They said the Oxford/AstraZeneca vaccine has similar efficacy against the Kent strain, also known as B.1.1.7, as variants which had previously arrived in the UK, according to ongoing research which has not yet been peer reviewed by other academics.
It also cuts the time period that people with the Kent strain shed the virus and the viral load, which could mean lower transmission of the disease.
Andrew Pollard, Professor of Paediatric Infection and Immunity and Chief Investigator on the Oxford vaccine trial, said:
“Data from our trials of the ChAdOx1 vaccine in the United Kingdom indicate that the vaccine not only protects against the original pandemic virus, but also protects against the novel variant, B.1.1.7, which caused the surge in disease from the end of 2020 across the UK.”
Boris Johnson has so far stuck to a target that schools may start to reopen from March 8. Foreign Office minister James Cleverly refused to be drawn on whether this timescale could be speeded up but said it appeared that “things are heading in the right direction” to at least meet the March 8 date.
The new research revealed vaccinated people had lower concentrations of neutralising antibodies against the Kent variant but the protection was still broadly similar as against the Wuhan strain. The Kent variant is the dominant strain in London and fuelled the second surge in cases.
The findings are the first in relation to the efficacy of the Oxford vaccine against new variants.
Vaccine researchers are already examining how to modify the existing vaccines quickly to protect against new mutations.
Sarah Gilbert, Professor of Vaccinology, and Chief Investigator on the Oxford vaccine trial, said: “Coronaviruses are less prone to mutation than influenza viruses, but we have always expected that as the pandemic continues, new variants will begin to become dominant amongst the viruses that are circulating and that eventually a new version of the vaccine, with an updated spike protein, would be required to maintain vaccine efficacy at the highest level possible.
“We are working with AstraZeneca to optimise the pipeline required for a strain change should one become necessary. This is the same issue that is faced by all of the vaccine developers, and we will continue to monitor the emergence of new variants that arise in readiness for a future strain change.”
Research published earlier this week, which also is yet to be peer reviewed, showed the Oxford jab gave 76 per cent protection during the three months after the first dose, which increased to 82 per cent after people were given the second dose. The vaccine also prevents hospitalisations and deaths from the virus. The UK’s medicines regulator, the MHRA, today confirmed that the Pfizer and Oxford/AstraZeneca Covid vaccines were safe, with few adverse reactions among the first 7.4 million doses given across the country.
The MHRA said it had received 22,820 “yellow card” reports of suspected side effects by January 24, a reporting rate of three per 1,000 doses. For both vaccines, the overwhelming majority of reports related to complaints about a sore arm or flu-like illness, headache, tiredness, nausea or fever.
The reports included 49,472 suspected incidents after people received the Pfizer jab and 21,032 after the Oxford jab, which has been in use for less time.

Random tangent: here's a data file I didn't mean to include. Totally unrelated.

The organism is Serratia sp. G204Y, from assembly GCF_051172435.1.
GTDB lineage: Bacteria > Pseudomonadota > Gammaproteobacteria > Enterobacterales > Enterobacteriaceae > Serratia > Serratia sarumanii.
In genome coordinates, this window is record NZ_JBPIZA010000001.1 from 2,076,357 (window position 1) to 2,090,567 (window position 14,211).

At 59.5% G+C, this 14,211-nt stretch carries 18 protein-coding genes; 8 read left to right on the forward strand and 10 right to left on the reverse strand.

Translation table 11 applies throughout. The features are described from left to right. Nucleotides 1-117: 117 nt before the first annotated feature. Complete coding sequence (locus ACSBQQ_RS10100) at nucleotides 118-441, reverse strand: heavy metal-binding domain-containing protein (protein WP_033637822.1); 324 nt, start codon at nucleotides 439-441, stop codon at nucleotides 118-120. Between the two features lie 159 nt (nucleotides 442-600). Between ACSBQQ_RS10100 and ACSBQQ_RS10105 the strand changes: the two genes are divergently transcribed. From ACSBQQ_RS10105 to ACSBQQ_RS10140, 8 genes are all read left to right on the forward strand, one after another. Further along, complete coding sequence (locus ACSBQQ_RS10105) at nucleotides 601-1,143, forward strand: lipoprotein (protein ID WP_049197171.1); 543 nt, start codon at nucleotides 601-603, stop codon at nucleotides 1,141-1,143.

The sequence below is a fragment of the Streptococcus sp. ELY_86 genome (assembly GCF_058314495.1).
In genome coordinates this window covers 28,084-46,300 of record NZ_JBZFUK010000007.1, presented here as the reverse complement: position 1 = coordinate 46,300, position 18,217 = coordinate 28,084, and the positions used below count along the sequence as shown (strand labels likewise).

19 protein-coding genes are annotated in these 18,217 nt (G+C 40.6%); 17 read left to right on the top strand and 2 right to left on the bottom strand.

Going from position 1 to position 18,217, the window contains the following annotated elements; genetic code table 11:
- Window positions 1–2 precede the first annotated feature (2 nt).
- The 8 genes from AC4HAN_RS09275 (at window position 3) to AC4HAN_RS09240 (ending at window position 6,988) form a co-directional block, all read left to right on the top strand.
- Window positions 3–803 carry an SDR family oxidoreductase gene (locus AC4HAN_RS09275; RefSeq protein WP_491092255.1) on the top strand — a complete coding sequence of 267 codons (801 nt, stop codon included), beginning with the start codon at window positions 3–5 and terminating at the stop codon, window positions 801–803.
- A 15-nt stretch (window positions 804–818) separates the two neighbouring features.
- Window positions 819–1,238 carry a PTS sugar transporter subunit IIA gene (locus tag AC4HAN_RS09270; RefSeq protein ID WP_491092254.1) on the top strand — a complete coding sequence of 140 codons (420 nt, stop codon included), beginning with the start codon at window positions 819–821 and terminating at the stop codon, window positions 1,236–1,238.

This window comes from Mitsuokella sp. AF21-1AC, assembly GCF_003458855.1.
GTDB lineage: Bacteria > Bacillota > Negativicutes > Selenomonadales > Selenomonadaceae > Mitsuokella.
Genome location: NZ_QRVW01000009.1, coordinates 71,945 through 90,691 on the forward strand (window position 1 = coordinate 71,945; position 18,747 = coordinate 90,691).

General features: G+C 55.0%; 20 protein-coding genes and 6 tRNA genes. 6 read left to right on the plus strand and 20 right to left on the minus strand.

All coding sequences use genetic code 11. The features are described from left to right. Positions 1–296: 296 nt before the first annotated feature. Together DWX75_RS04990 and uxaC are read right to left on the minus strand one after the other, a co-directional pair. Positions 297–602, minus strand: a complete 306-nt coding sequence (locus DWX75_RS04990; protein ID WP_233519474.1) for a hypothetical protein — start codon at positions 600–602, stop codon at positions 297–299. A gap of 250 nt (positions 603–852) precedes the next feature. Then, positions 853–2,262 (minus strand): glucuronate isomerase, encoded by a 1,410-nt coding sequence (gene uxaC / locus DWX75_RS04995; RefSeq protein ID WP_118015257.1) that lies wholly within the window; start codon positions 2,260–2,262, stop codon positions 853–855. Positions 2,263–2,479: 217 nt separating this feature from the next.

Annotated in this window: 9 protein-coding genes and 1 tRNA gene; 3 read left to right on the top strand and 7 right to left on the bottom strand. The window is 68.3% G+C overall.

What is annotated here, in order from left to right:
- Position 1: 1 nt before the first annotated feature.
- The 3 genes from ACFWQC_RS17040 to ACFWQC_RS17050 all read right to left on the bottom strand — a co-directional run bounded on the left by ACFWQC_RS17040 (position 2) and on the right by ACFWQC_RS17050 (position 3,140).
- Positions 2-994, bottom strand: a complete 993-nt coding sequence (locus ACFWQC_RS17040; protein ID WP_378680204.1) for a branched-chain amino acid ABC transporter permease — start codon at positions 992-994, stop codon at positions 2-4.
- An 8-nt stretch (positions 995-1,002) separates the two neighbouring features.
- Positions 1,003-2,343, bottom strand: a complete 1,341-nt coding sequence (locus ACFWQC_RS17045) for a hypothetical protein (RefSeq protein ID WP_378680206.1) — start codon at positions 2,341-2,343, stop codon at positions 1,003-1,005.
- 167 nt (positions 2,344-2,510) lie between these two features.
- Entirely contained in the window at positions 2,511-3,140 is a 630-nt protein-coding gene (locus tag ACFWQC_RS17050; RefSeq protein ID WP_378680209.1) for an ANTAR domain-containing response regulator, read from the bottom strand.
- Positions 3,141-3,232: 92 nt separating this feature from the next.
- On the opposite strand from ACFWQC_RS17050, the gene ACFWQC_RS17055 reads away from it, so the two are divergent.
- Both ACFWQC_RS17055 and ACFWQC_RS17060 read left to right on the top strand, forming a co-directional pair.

Dr June Raine, MHRA chief executive, said: “The data we have collected provides further reassurance that the Covid-19 vaccines are safe and continue to meet the rigorous regulatory standards required for all vaccines. We remain confident that the benefits of these vaccines outweigh any risks.”
The Oxford scientists are also working to discover how effective their jab is against the South African variant, which is believed to have started to spread in the UK and against which the Government has ordered emergency measures. In other developments:
The Standard understands that people in their sixties are now being offered jabs at several locations in London, as health chiefs seek to speed up the roll-out while in parallel continuing to try to get people aged 70 and over who are harder to reach, possibly because of vaccine “hesitancy”, to have it.
Mr Cleverly appeared to confirm that some form of vaccination certificate or “passport” may be issued so that people can travel abroad. He said: “It’s often the case that the entry requirement for countries for vaccinations or inoculations and that is not an uncommon practice and obviously we will work with international partners to help facilitate their border arrangements and their immigration arrangements as they bring them in.” He added that the Government would ensure British citizens knew what they would need to enter countries imposing restrictions.
West London has become the capital’s Covid-19 hotspot, with the four boroughs with a seven-day Covid rate still above 400 new cases per 100,000 in the week to January 30 being Ealing, Hounslow, Brent and Hillingdon.
MPs are urging Londoners to redouble their efforts to push through the “final mile” of crushing the second wave which public health chiefs say is the hardest as the people who still need to be protected are often those least able to avoid the virus such as key workers.
Mr Johnson is coming under increasing pressure for schools to return before March 8 and for other restrictions to be lifted swiftly afterwards, with reports that outdoor sports and socialising are set to be among the first activities permitted as lockdown is eased.
However, scientists are urging the Prime Minister not to lift restrictions too quickly and risk another lockdown.
Dr Mike Tildesley, from the University of Warwick and a member of the Scientific Pandemic Influenza Group on Modelling, told Times Radio that it was important “to avoid a yo-yo situation where we unwrap things too rapidly, we get a resurgence and we have to lock down again”.
— to www.standard.co.uk